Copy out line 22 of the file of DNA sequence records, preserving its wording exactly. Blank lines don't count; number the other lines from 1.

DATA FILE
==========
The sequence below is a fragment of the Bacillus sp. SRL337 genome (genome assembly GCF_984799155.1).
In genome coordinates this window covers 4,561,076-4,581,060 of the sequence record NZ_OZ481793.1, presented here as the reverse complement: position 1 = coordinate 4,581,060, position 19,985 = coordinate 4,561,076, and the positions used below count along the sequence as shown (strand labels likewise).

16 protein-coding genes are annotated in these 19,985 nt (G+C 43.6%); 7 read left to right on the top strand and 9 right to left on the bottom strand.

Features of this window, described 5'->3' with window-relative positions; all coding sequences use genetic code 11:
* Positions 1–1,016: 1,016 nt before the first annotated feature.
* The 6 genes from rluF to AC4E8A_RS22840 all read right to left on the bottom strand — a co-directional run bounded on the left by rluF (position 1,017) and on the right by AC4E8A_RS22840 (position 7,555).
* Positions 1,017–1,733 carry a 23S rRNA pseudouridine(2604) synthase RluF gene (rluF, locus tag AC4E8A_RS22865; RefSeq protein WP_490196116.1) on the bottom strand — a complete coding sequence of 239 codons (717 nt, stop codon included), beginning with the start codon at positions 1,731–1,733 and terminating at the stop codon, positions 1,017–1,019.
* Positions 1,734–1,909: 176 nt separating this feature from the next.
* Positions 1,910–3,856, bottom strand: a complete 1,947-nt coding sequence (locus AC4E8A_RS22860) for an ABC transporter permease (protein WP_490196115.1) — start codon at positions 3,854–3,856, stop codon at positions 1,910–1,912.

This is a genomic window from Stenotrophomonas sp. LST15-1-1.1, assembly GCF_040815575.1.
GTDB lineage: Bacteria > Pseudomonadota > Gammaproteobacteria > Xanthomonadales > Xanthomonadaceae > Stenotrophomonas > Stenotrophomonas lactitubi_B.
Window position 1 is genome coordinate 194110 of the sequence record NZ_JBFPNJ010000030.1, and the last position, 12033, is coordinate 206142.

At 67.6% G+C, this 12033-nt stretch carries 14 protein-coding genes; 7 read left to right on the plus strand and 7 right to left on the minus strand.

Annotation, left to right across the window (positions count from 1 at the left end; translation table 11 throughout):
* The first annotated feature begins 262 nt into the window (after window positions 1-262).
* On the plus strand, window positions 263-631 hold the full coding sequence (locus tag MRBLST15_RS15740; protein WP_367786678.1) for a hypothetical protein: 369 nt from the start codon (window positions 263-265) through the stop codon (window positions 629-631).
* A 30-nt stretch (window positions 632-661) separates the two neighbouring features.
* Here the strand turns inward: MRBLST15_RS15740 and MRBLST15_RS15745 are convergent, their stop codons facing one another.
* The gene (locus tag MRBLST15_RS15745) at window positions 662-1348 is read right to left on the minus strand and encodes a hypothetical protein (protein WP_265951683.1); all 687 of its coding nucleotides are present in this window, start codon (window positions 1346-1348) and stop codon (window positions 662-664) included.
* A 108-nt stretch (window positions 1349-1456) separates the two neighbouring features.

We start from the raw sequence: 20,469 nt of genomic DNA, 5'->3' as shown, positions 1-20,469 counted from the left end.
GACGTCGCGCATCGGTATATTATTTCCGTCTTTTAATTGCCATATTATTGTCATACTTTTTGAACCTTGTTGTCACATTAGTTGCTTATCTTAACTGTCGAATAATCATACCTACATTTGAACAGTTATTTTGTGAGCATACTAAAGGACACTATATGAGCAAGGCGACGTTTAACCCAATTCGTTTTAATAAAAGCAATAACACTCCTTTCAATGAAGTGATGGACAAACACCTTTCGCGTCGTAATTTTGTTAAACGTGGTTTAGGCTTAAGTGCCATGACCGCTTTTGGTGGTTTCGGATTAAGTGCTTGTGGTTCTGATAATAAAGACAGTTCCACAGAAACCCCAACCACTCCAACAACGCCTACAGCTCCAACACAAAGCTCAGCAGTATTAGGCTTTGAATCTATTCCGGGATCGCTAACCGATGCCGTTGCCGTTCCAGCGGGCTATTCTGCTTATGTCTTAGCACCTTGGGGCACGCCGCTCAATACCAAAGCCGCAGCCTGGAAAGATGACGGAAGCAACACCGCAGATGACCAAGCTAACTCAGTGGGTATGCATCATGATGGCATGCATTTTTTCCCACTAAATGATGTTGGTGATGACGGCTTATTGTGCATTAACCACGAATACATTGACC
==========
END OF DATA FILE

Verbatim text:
GACGTCGCGCATCGGTATATTATTTCCGTCTTTTAATTGCCATATTATTGTCATACTTTTTGAACCTTGTTGTCACATTAGTTGCTTATCTTAACTGTCGAATAATCATACCTACATTTGAACAGTTATTTTGTGAGCATACTAAAGGACACTATATGAGCAAGGCGACGTTTAACCCAATTCGTTTTAATAAAAGCAATAACACTCCTTTCAATGAAGTGATGGACAAACACCTTTCGCGTCGTAATTTTGTTAAACGTGGTTTAGGCTTAAGTGCCATGACCGCTTTTGGTGGTTTCGGATTAAGTGCTTGTGGTTCTGATAATAAAGACAGTTCCACAGAAACCCCAACCACTCCAACAACGCCTACAGCTCCAACACAAAGCTCAGCAGTATTAGGCTTTGAATCTATTCCGGGATCGCTAACCGATGCCGTTGCCGTTCCAGCGGGCTATTCTGCTTATGTCTTAGCACCTTGGGGCACGCCGCTCAATACCAAAGCCGCAGCCTGGAAAGATGACGGAAGCAACACCGCAGATGACCAAGCTAACTCAGTGGGTATGCATCATGATGGCATGCATTTTTTCCCACTAAATGATGTTGGTGATGACGGCTTATTGTGCATTAACCACGAATACATTGACC